Members of the first terror group made up entirely of women have been jailed for planning to carry out a knife attack in Westminster. Rizlaine Boul
Members of the first terror group made up entirely of women have been jailed for planning to carry out a knife attack in Westminster.
Rizlaine Boular, 22, has been jailed for a minimum of 16 years, and her mother, Mina Dich was jailed for six years and nine months.
Dich will spend a further five years on licence.
A third member, Safaa Boular, 18, is to be sentenced at a later date.
A fourth person, Khawla Barghouthi, who was a friend of Rizlaine, faces jail for not alerting authorities to the plot.
Boular planned to stab random members of the public around the Palace of Westminster to cause widespread panic, injury and death, the Old Bailey heard.
She had taken the idea from her younger sister Safaa, who was in custody over an attempt to become a jihadi bride in Syria.
The sisters spoke of an Alice in Wonderland themed tea party in coded phone calls, with the elder sister cast as the Mad Hatter.
Boular, 22, pleaded guilty to preparing acts of terrorism.
Her mother, Dich, 44, admitted helping her, and was jailed for nearly seven years.
The court heard that Rizlaine and Safaa discussed the plot with Dich, before Rizlaine and Dich went shopping for knives and a rucksack.
Rizlaine practised the attack in a bugged conversation at friend Barghouthi’s home, as the pair laughed about whether she might “flop so badly” and cut her arm by accident.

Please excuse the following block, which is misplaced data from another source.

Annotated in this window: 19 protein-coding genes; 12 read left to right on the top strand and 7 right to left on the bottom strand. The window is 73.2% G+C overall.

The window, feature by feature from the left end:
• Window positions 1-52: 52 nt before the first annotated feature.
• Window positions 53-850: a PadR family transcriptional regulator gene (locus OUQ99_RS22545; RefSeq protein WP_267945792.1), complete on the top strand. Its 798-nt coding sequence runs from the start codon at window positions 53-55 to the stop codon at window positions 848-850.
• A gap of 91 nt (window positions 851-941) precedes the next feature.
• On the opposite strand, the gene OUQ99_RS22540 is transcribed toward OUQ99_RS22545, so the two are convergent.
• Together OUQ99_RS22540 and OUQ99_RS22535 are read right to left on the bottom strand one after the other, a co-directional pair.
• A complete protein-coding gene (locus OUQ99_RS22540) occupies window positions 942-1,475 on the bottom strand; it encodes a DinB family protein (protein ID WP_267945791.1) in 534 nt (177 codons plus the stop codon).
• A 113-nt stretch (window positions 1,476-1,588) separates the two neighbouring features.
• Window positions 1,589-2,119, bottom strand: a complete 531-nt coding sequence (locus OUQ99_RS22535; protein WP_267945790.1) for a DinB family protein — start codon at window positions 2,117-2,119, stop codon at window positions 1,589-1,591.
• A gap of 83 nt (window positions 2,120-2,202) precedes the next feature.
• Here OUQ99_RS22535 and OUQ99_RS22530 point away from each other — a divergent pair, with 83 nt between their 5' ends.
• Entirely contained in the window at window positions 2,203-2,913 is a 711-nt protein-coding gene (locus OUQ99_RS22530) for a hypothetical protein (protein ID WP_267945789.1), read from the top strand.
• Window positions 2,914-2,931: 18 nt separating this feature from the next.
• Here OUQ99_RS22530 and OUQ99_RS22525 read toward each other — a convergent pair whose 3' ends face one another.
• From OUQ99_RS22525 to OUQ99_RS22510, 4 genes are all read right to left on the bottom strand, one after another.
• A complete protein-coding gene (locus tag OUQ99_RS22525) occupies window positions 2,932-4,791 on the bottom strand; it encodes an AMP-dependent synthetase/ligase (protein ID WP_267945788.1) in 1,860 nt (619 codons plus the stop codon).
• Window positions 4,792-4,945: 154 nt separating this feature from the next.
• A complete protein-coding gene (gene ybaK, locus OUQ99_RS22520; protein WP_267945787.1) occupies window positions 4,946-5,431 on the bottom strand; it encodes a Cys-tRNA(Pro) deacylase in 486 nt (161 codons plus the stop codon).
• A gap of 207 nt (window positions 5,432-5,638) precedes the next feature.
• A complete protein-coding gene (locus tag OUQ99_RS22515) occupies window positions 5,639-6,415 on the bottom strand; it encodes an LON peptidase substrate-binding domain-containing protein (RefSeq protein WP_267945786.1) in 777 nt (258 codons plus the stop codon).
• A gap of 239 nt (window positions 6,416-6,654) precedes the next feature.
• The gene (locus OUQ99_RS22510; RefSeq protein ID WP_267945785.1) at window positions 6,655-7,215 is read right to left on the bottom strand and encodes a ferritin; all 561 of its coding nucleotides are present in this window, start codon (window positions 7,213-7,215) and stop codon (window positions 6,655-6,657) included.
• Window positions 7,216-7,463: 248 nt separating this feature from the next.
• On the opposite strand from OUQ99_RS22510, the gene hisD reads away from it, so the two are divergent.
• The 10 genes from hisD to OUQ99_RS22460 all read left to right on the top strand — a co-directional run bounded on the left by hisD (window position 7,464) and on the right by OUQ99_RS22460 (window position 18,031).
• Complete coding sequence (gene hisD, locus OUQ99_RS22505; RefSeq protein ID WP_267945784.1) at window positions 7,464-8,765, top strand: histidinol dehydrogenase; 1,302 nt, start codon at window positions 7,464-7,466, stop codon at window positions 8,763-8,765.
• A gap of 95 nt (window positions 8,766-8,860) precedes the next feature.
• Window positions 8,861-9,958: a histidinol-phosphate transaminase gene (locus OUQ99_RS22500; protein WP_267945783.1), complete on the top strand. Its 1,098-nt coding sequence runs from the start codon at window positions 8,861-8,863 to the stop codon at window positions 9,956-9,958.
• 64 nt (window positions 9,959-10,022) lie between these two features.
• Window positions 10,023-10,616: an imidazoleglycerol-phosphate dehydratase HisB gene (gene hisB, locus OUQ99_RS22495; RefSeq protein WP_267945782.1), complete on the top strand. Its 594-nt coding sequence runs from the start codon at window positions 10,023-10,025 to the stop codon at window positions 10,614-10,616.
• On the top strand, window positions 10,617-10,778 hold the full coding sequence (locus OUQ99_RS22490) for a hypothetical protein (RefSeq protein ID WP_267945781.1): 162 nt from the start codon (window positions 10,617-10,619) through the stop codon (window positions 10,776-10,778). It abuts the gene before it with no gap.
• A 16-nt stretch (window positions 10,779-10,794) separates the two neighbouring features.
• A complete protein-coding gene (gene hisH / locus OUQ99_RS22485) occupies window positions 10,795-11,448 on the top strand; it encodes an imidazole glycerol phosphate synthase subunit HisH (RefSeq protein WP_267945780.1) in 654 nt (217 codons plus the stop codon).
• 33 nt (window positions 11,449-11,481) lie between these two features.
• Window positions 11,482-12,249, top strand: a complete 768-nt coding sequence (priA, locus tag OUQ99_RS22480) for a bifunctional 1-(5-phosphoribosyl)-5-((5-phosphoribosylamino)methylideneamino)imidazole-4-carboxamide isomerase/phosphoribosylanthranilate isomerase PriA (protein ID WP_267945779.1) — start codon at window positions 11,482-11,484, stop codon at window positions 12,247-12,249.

When Rizlaine was arrested, she shouted “f*** you* at police.
She was shot in the stomach three times by an officer who thought she had something in her hand.
In mitigation, her lawyer Imran Khan said: “In short, Rizlaine Boular embarked on this course of conduct because she wanted to die.
“She knew as soon as she produced a knife in the vicinity of the Palace of Westminster police officers would swoop and kill her and that’s what she wanted at that time.”
Mr Khan added that she had been radicalised online after being sacked from a job in marketing because she wore Muslim clothes, and she had suffered an abusive marriage to a local imam.
But he said she had put her past views behind her.
Being shot on arrest was a “constant reminder” he said, of what had happened, and “the fact she realised when she was shot she did not want to die”.
In mitigation for her mother, Dich, Keiran Vaughan said she played a “lesser role” in the plan.